Friday, January 4, 2008

News Flash: Vegas Real Estate Sucks

The Las Vegas Sun featured an excellent front-page piece today by Liz Benston on a lawsuit by 40 owners of MGM Mirage's Signature condo-hotel units complaining that their rental incomes aren't coming close to covering the huge monthly mortgage payments and condo fees.

It's a fascinating situation because as my dad and I grumble over paying the mortgage each month on our Panorama Towers unit with little evidence that we're close to selling it, we keep looking with envy at these other business models -- Signature, Trump, Cosmopolitan and many of the CityCenter options -- and thinking that at least those people stand a chance to defray their costs while waiting for the miserable real estate climate to recover.

It did seem like a good plan, except that folks in Benston's piece remind us that the casino's motives for filling hotel rooms can be quite different than a landlord or hotelier's. That is, the hotel will rent the rooms for below cost -- sometimes at $99 a night -- just to get the warm bodies into the building to spend money on the other casino amenities. Oh, and MGM Mirage gets about half the revenue from the rental, too.

The lawsuit, I suspect, has little merit. The contracts for all of these things are loaded with disclaimers and the MGM Mirage one, evidently, is no exception. Heck, Panorama Towers was a full year late in delivering our unit and then failed to fix the damaged things we spotted on our walk-thru for longer after our closing than they had promised. And yet there's no murmurs about suing, even though had we gotten our unit on time in the summer of 2006 when real estate was still a strong market, we probably would've done decently.

One of the odd bits in this piece are the owners who complain they were tricked when a salesman claimed that "the value of their units would likely increase as future towers were built and sold." That claim would seem to run contrary to common sense, no? More, newer units would leave older units in the dust, wouldn't they?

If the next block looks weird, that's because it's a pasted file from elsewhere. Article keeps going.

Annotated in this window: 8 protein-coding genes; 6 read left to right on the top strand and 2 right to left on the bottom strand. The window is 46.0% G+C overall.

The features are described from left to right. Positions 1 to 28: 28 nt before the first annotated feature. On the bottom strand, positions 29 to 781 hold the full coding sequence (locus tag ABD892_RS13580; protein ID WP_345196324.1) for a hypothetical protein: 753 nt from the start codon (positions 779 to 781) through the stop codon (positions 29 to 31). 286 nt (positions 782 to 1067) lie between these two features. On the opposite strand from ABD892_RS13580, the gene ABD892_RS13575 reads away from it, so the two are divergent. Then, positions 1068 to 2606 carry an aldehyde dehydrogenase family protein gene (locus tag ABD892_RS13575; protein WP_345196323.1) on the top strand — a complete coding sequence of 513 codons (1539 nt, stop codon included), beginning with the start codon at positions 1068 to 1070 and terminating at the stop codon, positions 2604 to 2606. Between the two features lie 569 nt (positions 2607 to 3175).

One thing the piece does not address is whether this outcome -- the lack of revenue for landlords and the stilted contracts favoring casinos and their owners -- will soften demand
for similar units over at CityCenter. It would seem that soft demand for condo-hotel over there could create a serious cash-flow issue for MGM Mirage. And, even worse, how would this impact the planned second Trump tower?

Incidentally, two loyal readers/listeners, Rob and Suzie from Florida, chatted on "The Strip" on the Dec. 27 episode about their stay at the Signature, rating it better than their experiences at Wynn and Bellagio. It's worth a listen, and their part begins just past the 1-hour mark in the show. As a tourist experience, if not an ownership experience, they really loved it.


gregoryzephyr said...

The salesperson's comment about rising values with new ones being built was reflective of reality in 2005. While demand was rampant the newer units were being priced higher than the initial ones sold. So, if you bought in the first tower for $450K the same units in the newer towers were priced at $600K and so your "old" unit could be sold much higher than what you paid originally, even if you listed it for a little under the brand new units. Unfortunately, that only held true for a few short years.

David F. said...

The lawsuit I think is just the owners making a public point and embarrassing MGM, IMHO it won’t go any further because you can bet that buried within the contract is a clause saying any dispute has to go to binding arbitration, so it will be dismissed just on that point.

I agree with you on CityCenter, I know there are those who say it will be the new wonder of the world, but it sounds to me a lot like the Emperors New Clothes. The only thing I ponder about the Place is whether Gordon Ramsay will open a Restaurant there.

robertw4771 said...

A few years ago a friend had me check the Trump deal. It didnt look good to me overall. I asked what happens if somebody trashes your unit. They told me that you need to maintain all the same electronics and furnishings and basically they will try and collect from the renter, however you are on your own. The math on the rental thing did not work on paper to make a "profit". IMHO the majority of buyers were looking to flip a day after closing. That was/is probably 90% of the buyers.


Turk said...

Bought a unit at tower 3 for 740K, put down 150K, now I can't qualify for the loan because unit appraisal comes up 480K. When I asked Panorama to lower the price so that I can qualify for the load, their lawyer told my face, they rather keep my 150K acording to contract and sell the unit next person for the appraised value and make more money. Isn't this illegal? It was my life savings and this greedy guys confiscated all my money. Anybody has any idea how I can fight with them ?
Thank you

robertw4771 said...

You should have read the contract with a lawyer before you plunked down 150K. You should get some legal advice. By the way at 480K you would probably lose plenty as those units will probably fall another 20-30% in price. I would not want to buy any vegas luxury condo in this market. Maybe you can fight to get the 150 back.